The Abel Prize is the most prestigious prize in Mathematics. Each year, in anticipation of the prize announcement, an afternnon of lectues showcases previous winners and member of the Committee. This year the event will be held in Oxford on Monday 15th January. Andrew Wiles, John Rognes and Irene Fonseca will be the speakers. Full details below. Everyone welcome. No need to register.
1.00pm: Introductory Remarks by Camilla Serck-Hanssen, the Vice President of the Norwegian Academy of Science and Letters
1.10pm - 2.10pm: Andrew Wiles
2.10pm - 2.30pm: Break
2.30pm - 3.30pm: Irene Fonseca
3.30pm - 4.00pm: Tea and Coffee
4.00pm - 5.00pm: John Rognes
Andrew Wiles: Points on elliptic curves, problems and progress
This will be a survey of the problems concerned with counting points on elliptic curves.
Irene Fonseca: Mathematical Analysis of Novel Advanced Materials
Quantum dots are man-made nanocrystals of semiconducting materials. Their formation and assembly patterns play a central role in nanotechnology, and in particular in the optoelectronic properties of semiconductors. Changing the dots' size and shape gives rise to many applications that permeate our daily lives, such as the new Samsung QLED TV monitor that uses quantum dots to turn "light into perfect color"!
Quantum dots are obtained via the deposition of a crystalline overlayer (epitaxial film) on a crystalline substrate. When the thickness of the film reaches a critical value, the profile of the film becomes corrugated and islands (quantum dots) form. As the creation of quantum dots evolves with time, materials defects appear. Their modeling is of great interest in materials science since material properties, including rigidity and conductivity, can be strongly influenced by the presence of defects such as dislocations.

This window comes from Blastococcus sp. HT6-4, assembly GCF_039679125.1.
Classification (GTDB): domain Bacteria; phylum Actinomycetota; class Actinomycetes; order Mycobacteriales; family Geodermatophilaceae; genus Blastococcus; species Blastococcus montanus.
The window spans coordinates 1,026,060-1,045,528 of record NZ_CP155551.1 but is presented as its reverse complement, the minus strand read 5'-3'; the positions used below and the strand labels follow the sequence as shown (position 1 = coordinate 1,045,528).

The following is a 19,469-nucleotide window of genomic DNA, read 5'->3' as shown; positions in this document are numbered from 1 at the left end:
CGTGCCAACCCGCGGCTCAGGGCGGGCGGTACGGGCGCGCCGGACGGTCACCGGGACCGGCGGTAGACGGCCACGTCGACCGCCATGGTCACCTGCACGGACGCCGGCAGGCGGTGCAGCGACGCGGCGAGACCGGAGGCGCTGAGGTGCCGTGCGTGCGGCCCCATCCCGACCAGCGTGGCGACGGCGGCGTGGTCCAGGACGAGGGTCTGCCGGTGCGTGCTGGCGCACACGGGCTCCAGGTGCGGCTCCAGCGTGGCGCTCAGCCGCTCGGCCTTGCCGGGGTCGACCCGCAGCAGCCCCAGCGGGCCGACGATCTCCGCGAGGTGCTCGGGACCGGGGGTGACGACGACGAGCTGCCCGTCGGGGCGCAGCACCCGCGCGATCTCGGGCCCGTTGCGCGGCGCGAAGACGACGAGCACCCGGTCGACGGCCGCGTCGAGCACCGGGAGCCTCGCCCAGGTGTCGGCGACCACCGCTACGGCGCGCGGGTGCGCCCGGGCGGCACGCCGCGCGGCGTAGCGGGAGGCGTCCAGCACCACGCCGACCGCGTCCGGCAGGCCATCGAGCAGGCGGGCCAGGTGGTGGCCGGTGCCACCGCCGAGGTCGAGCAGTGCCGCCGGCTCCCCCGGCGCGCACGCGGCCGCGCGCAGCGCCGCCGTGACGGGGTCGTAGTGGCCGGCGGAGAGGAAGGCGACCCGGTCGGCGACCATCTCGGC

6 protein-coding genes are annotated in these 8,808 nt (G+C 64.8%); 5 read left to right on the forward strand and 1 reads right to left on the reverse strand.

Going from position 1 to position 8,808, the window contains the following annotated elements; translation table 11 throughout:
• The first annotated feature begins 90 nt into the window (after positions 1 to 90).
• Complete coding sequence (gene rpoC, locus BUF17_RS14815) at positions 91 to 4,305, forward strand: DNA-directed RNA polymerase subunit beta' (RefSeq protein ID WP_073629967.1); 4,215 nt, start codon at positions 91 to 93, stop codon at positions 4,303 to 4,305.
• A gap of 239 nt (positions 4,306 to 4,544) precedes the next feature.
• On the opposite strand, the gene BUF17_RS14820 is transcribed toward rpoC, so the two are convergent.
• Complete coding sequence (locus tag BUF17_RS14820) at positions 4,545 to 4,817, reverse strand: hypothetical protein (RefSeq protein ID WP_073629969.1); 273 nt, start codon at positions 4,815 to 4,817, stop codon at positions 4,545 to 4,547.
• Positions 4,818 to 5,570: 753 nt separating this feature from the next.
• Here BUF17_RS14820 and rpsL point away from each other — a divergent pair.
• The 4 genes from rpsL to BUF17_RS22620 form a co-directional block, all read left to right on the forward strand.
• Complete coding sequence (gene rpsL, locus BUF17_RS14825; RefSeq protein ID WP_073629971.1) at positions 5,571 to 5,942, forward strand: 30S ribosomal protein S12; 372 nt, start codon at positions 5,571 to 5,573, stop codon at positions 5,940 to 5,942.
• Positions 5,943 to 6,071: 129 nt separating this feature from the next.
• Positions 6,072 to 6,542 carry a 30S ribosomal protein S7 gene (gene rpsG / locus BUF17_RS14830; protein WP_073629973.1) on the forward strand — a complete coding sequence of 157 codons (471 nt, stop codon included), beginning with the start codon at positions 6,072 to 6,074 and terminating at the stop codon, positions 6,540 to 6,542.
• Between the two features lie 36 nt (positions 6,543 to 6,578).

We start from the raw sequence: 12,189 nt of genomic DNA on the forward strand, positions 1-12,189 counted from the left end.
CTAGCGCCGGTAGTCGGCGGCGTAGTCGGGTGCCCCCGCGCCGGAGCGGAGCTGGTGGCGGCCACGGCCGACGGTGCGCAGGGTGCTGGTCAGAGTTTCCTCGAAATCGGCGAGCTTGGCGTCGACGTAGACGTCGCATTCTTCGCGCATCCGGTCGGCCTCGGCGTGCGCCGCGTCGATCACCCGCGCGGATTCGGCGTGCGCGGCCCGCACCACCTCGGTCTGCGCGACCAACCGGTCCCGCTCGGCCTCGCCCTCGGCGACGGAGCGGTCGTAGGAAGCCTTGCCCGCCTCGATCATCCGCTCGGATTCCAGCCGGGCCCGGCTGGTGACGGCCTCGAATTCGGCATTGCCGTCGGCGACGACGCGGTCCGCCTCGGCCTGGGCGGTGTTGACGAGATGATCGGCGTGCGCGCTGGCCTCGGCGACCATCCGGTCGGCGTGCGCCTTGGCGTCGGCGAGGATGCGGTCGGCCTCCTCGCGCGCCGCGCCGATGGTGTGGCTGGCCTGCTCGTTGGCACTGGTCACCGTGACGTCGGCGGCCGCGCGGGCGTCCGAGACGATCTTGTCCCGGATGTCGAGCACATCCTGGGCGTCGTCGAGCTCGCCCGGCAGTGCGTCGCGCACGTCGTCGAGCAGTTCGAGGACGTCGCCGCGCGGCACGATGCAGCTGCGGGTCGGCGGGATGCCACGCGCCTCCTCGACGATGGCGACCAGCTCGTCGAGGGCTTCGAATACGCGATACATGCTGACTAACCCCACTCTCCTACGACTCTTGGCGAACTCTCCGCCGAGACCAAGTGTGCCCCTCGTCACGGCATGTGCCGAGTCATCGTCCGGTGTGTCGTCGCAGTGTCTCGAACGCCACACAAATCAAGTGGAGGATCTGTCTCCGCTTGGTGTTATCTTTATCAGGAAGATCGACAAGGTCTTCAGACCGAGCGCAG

In this talk we will use methods from the calculus of variations and partial differential equations to model and mathematically analyze the onset of quantum dots, the regularity and evolution of their shapes, and the nucleation and motion of dislocations.
John Rognes: Symmetries of Manifolds
To describe the possible rotations of a ball of ice, three real numbers suffice. If the ice melts, infinitely many numbers are needed to describe the possible motions of the resulting ball of water. We discuss the shape of the resulting spaces of continuous, piecewise-linear or differentiable symmetries of spheres, balls and higher-dimensional manifolds. In the high-dimensional cases the answer turns out to involve surgery theory and algebraic K-theory.